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Hyperion June 8, 2001

#45 Lights, Camera, Action!

“If we as a society are to kill, we must do so publicly, or admit we have no right to kill at all.”

-Albert Camus

As you may recall, last month I started a 4 part series on Timothy McVeigh. In Part 1, I concluded that McVeigh had foreign help, the details of which will go with him to the grave. In Part 2, I examined McVeigh’s own words and came to the painful conclusion that while there is absolutely no excuse for what his crime, McVeigh is right when he says the United States often acts as he did.

Today I want to examine whether McVeigh’s execution should be public and televised. This is a difficult issue for me, as I can see both sides of this argument. In addition, even talking about televising executions presupposes we should have the Death Penalty, and I am not tackling that issue until Monday. Nevertheless, let us press ahead.

First of all, I understand the argument that televising McVeigh’s execution, or any execution, will be sensationalized by the media, and many feel our society already celebrates violence too much as it is. Second, putting McVeigh on TV will make him more of a martyr and a hero than he already is to those who think McVeigh is a courageous patriot. Both of these arguments are valid, but they must fall by the wayside to the most important points.

Society is a lot like a one-year-old child. At that age, out of sight equals out of mind-which is why Peek-A-Boo is so effective a game for them-because every time you reappear, you are a brand new person. Society is much the same way. If we do not see something, it is not as real to us. The government can kill McVeigh in private, and Peter Jennings can dutifully report it, but it is not the same. Understand what I am saying: we can intellectually know something, but unless we can connect with it emotionally, it does not register with all parts of the brain.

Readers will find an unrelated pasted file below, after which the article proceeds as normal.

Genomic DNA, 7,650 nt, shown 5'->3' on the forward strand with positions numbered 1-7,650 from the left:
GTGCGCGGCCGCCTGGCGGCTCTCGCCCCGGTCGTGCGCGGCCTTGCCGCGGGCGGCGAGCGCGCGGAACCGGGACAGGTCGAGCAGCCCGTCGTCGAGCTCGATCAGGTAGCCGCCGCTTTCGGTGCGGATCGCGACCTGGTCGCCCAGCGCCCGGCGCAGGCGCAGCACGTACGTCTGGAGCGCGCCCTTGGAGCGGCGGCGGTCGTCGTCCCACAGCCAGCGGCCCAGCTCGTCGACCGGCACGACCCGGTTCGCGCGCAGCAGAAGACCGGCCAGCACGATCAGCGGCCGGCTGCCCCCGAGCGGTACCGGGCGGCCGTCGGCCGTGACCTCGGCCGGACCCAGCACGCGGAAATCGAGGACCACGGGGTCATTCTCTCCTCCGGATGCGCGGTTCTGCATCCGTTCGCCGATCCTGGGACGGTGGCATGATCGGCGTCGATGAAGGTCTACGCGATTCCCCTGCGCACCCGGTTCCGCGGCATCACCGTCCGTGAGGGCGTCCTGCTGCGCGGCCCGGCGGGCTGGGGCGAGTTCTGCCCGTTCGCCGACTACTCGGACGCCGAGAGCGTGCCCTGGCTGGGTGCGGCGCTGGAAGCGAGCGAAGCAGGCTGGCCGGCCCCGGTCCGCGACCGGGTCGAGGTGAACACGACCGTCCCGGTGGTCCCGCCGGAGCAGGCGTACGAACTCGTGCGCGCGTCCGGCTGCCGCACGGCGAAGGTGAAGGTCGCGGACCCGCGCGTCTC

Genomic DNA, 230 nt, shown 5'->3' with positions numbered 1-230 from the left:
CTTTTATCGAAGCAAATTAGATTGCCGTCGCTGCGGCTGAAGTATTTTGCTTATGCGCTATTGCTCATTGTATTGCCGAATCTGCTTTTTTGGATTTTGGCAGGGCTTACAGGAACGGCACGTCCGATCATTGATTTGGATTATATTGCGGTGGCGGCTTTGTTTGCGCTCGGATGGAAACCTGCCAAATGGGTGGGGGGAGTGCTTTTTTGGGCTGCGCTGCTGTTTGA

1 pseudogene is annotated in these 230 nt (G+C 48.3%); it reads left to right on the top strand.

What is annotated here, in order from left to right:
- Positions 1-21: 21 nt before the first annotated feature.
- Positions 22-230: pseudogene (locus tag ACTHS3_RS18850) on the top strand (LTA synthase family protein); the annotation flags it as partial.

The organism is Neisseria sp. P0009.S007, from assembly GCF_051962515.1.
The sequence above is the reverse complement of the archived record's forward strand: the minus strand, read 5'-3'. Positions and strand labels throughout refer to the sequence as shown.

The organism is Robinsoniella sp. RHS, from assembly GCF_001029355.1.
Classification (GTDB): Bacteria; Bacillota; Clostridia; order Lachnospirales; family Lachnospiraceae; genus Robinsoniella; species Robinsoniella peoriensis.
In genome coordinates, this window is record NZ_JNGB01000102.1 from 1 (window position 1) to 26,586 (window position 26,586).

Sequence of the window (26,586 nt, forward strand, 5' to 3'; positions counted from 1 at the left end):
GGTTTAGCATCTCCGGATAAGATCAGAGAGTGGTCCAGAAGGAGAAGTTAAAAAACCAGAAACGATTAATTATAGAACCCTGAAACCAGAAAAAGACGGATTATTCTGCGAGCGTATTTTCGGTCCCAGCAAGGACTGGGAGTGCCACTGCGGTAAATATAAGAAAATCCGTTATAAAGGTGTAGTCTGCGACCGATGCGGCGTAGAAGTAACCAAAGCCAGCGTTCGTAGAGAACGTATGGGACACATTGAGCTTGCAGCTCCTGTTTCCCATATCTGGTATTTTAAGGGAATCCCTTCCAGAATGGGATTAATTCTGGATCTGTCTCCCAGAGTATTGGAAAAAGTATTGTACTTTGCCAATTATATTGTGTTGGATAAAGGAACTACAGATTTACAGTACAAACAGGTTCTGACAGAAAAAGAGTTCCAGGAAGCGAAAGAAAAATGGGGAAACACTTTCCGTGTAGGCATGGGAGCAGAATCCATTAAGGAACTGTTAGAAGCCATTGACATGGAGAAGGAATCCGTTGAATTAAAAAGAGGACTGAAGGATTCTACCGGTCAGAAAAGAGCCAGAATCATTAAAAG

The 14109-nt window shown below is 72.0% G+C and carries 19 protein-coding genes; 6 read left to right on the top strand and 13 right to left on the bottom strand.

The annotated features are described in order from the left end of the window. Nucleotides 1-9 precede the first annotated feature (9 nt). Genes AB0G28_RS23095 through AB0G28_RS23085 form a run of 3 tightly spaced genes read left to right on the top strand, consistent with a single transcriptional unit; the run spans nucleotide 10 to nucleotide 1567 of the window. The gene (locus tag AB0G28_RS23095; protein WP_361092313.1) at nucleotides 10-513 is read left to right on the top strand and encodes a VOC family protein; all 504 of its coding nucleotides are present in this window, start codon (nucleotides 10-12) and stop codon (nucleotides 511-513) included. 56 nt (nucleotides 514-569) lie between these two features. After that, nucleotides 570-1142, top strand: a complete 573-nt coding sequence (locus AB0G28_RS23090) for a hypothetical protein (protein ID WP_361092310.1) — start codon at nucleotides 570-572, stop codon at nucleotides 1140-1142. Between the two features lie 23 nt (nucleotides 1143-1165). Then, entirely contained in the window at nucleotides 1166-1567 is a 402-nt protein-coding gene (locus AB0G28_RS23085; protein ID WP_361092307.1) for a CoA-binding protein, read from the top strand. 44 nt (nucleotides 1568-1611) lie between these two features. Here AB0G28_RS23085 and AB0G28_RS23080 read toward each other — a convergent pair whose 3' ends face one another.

The last reason is paramount. At the outset, I quoted Camus, who said if we kill in secret, we are admitting the wrongness of our actions. Camus was making a plea for the abolition of Capital Punishment, but it works the other way as well. Our government operates with access to the public, as does the court system, with a few exceptions. The beauty of our system is that for all our faults, we hold ourselves up to the light, asking everyone and anyone to look for imperfections. Even if we never achieve perfection, we strive for candor. If we are going to execute criminals, we must do so in public so our actions are in total candor-despite the fact that some will try to misuse it. People can screw up anything-we cannot be held hostage to them. If we have the will to take life as punishment for a crime against society, we must have the will, or the stomach even, to do what we do in the light of day for all to see. Maybe you do not want to see it- I don’t- but we should be able to see our government in action. If not, no matter all the excuses, aren’t we saying that deep down, we are ashamed of what we are doing?

Well, there you have it. My Email is open, so fire away. Monday we will examine the Death Penalty itself, and ask whether a society should uphold the value of life by killing.

Until then,

June 8, 2001


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